Dinesh Chandrasekhar, head of product marketing at Cloudera, recently wrote about a potentially life-saving scenario: A mining and transportation company is exploring the use of facial analysis, machine learning and edge processing to immediately alert a truck driver when fatigue is detected on his face, he’s distracted or his eyes are off the road. “The idea is to increase driver safety and prevent loss of life or property in their fleet,” Chandrasekhar wrote. “Now, just think about the possibilities of combining all this data and enriching it with geo-location, weather data, traffic patterns, etc.”
McKinsey recently published 107 use cases for edge computing that it estimated could create a $200 billion hardware market in the next five to seven years. The cases address airplane maintenance, ship navigation, livestock monitoring, energy management, work-site safety, patient health monitoring, traffic and public transit management, air and water quality, solid waste removal, logistics routing and other common, critical activities.
“The benefits of past technology revolutions were concentrated in sectors with heavy tech users, such as financial services,” the McKinsey report said. “For edge computing, sectors that have traditionally been less tech-intensive, such as energy and materials, stand to make substantial improvements in human productivity and safety.”
Companies across every major industry are trying to see around the corner, predict what’s coming, understand the impact it will have on their market, and determine where to invest time, talent and money. There is fear of moving too slowly and being left behind as well as moving too quickly and taking the wrong path. No one wants to miss the next big thing.
My advice: Take a breath. Gartner says only one in four companies are using IoT technologies today. Verizon and AT&T are still rolling out 5G and most of the applications likely to benefit from it haven’t been built yet. In addition to the technological hurdles facing edge computing, industries and regulators will need to address data standardization, consumer data privacy, infrastructure requirements, and difficulty reaching scale.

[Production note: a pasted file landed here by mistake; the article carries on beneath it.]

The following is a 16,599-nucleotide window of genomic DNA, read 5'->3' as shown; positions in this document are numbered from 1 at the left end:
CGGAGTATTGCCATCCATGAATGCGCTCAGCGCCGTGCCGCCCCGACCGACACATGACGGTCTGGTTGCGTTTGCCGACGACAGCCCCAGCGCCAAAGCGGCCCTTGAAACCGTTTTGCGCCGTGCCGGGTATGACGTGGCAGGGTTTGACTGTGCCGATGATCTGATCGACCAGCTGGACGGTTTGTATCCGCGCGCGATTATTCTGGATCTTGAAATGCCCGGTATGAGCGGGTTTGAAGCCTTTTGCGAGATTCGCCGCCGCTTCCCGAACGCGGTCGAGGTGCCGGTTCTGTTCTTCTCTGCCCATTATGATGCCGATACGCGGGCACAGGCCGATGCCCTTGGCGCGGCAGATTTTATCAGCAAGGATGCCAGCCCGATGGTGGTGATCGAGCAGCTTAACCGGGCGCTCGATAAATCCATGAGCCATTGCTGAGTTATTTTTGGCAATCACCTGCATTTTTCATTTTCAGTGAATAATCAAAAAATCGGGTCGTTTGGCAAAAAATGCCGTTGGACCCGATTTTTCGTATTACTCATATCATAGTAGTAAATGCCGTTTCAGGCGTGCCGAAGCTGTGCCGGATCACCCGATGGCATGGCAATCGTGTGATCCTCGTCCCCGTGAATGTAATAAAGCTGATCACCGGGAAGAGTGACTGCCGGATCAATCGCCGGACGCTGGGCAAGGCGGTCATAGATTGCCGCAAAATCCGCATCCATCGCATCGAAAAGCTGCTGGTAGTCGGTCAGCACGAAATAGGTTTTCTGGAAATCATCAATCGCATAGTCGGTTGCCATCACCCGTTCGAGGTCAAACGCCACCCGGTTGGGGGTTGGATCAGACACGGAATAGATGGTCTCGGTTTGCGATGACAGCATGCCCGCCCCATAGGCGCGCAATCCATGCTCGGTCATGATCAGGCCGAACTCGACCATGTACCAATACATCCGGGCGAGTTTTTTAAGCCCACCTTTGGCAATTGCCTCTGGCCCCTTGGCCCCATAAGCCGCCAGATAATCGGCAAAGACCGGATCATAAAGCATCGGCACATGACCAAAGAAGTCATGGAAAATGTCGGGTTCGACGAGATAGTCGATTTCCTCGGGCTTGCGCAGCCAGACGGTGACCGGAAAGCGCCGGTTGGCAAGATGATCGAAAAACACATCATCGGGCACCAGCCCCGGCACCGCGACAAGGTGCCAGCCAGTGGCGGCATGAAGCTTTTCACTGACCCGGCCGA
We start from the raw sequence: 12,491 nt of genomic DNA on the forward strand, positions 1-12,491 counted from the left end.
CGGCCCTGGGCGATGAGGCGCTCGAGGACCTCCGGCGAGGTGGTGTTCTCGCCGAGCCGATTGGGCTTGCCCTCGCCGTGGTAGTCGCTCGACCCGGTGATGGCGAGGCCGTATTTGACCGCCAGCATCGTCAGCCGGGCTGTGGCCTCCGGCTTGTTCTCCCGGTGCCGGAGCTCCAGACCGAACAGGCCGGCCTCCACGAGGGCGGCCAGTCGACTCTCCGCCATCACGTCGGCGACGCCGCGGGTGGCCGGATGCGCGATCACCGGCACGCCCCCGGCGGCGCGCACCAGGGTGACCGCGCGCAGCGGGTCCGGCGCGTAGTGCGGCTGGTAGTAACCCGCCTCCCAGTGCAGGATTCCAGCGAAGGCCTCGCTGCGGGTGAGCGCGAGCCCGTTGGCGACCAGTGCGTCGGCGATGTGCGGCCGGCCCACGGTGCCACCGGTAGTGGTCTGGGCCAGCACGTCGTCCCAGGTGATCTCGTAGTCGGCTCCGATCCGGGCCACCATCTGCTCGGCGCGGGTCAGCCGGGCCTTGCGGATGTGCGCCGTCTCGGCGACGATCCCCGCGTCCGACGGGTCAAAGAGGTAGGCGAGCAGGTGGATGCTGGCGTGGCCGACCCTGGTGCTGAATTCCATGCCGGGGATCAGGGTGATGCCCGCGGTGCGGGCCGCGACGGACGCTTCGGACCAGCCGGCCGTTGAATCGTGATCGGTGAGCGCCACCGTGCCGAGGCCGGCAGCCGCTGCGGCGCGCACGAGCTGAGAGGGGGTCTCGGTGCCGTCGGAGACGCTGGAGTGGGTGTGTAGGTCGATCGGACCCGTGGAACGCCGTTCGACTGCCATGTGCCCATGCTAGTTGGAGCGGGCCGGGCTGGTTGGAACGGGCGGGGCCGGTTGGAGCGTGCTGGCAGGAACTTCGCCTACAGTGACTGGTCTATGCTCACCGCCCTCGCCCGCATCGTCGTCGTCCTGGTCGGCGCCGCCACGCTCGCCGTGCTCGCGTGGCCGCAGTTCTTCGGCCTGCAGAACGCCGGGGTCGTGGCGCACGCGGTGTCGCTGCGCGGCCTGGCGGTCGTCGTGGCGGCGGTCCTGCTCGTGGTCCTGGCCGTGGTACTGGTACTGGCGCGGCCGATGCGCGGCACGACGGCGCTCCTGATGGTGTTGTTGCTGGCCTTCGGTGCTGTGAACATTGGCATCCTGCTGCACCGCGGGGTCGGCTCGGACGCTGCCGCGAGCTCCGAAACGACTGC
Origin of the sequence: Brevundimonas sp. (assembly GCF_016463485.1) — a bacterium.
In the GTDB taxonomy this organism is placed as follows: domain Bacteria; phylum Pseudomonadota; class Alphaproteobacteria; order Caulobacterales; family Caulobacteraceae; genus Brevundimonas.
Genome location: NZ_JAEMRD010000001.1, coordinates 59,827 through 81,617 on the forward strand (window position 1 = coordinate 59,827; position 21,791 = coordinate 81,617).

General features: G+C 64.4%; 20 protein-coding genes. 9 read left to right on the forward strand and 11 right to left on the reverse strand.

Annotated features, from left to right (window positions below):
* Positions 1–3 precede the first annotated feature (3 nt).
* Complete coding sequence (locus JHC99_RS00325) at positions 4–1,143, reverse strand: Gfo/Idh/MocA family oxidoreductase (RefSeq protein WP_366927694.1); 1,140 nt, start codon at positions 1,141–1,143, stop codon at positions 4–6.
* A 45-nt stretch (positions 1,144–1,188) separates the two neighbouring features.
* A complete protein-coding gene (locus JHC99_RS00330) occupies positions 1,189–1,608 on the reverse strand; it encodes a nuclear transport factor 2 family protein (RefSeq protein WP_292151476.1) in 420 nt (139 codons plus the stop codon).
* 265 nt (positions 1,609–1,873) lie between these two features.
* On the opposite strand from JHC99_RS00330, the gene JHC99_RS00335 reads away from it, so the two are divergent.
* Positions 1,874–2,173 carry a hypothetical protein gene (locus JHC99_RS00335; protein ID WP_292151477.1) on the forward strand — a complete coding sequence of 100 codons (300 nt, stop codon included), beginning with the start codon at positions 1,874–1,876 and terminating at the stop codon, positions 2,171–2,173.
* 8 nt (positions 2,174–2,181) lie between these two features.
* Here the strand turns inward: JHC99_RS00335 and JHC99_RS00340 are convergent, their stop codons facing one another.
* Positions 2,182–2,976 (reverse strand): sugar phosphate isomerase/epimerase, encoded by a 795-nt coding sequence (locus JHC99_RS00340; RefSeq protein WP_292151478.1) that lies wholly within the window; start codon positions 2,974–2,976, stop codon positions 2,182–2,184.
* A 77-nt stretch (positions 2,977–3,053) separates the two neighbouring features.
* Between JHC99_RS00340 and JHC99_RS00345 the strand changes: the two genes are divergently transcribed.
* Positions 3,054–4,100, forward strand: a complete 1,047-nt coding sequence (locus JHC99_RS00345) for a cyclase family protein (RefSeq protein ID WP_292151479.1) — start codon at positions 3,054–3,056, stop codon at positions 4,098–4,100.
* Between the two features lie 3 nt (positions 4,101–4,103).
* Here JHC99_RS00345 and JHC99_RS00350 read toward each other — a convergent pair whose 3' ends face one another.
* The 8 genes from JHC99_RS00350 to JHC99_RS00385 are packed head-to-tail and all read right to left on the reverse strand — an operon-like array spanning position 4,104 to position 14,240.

Remember, decades passed between Alan Turing’s vision of AI and Spotify’s recommendation engine. When it comes to edge computing, the smart move is to wait for the hype to settle, see how all the factors align and then leverage the technology to its maximum potential in your industry and market.
Beth Devin is the Head of the Innovation Network where she oversees Citi Ventures’ emerging technology practice. In collaboration with internal and external partners, Devin’s team stays abreast of frontier technologies and dives deep to understand and experiment with tech that intersects with Citi’s business. By pairing a deep understanding of a technology’s potential and limitations with insight into business priorities and client needs, Citi Ventures can advocate for and support the adoption of next-generation technologies that have the potential to deliver net-new value for Citi clients.
The InformationWeek community brings together IT practitioners and industry experts with IT advice, education, and opinions. We strive to highlight technology executives and subject matter experts and use their knowledge and experiences to help our audience of IT … View Full Bio